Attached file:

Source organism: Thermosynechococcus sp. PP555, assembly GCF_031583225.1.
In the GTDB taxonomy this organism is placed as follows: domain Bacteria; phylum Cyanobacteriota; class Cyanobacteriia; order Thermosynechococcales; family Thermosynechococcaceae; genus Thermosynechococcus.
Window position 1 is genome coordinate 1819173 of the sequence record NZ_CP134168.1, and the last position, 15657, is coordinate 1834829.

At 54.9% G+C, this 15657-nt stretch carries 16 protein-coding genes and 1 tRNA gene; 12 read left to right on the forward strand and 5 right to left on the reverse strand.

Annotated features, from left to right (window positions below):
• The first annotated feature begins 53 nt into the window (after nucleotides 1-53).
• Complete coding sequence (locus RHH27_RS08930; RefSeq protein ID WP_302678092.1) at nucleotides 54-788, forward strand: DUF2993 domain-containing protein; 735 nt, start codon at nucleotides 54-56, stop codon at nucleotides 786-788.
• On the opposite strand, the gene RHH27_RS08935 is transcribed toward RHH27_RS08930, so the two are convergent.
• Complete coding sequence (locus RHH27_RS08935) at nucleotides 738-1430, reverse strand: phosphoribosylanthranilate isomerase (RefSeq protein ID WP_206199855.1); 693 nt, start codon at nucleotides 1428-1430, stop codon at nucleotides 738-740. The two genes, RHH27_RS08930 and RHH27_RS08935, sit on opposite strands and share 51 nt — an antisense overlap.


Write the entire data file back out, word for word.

Source organism: Thermosynechococcus sp. PP555, assembly GCF_031583225.1.
In the GTDB taxonomy this organism is placed as follows: domain Bacteria; phylum Cyanobacteriota; class Cyanobacteriia; order Thermosynechococcales; family Thermosynechococcaceae; genus Thermosynechococcus.
Window position 1 is genome coordinate 1819173 of the sequence record NZ_CP134168.1, and the last position, 15657, is coordinate 1834829.

At 54.9% G+C, this 15657-nt stretch carries 16 protein-coding genes and 1 tRNA gene; 12 read left to right on the forward strand and 5 right to left on the reverse strand.

Annotated features, from left to right (window positions below):
• The first annotated feature begins 53 nt into the window (after nucleotides 1-53).
• Complete coding sequence (locus RHH27_RS08930; RefSeq protein ID WP_302678092.1) at nucleotides 54-788, forward strand: DUF2993 domain-containing protein; 735 nt, start codon at nucleotides 54-56, stop codon at nucleotides 786-788.
• On the opposite strand, the gene RHH27_RS08935 is transcribed toward RHH27_RS08930, so the two are convergent.
• Complete coding sequence (locus RHH27_RS08935) at nucleotides 738-1430, reverse strand: phosphoribosylanthranilate isomerase (RefSeq protein ID WP_206199855.1); 693 nt, start codon at nucleotides 1428-1430, stop codon at nucleotides 738-740. The two genes, RHH27_RS08930 and RHH27_RS08935, sit on opposite strands and share 51 nt — an antisense overlap.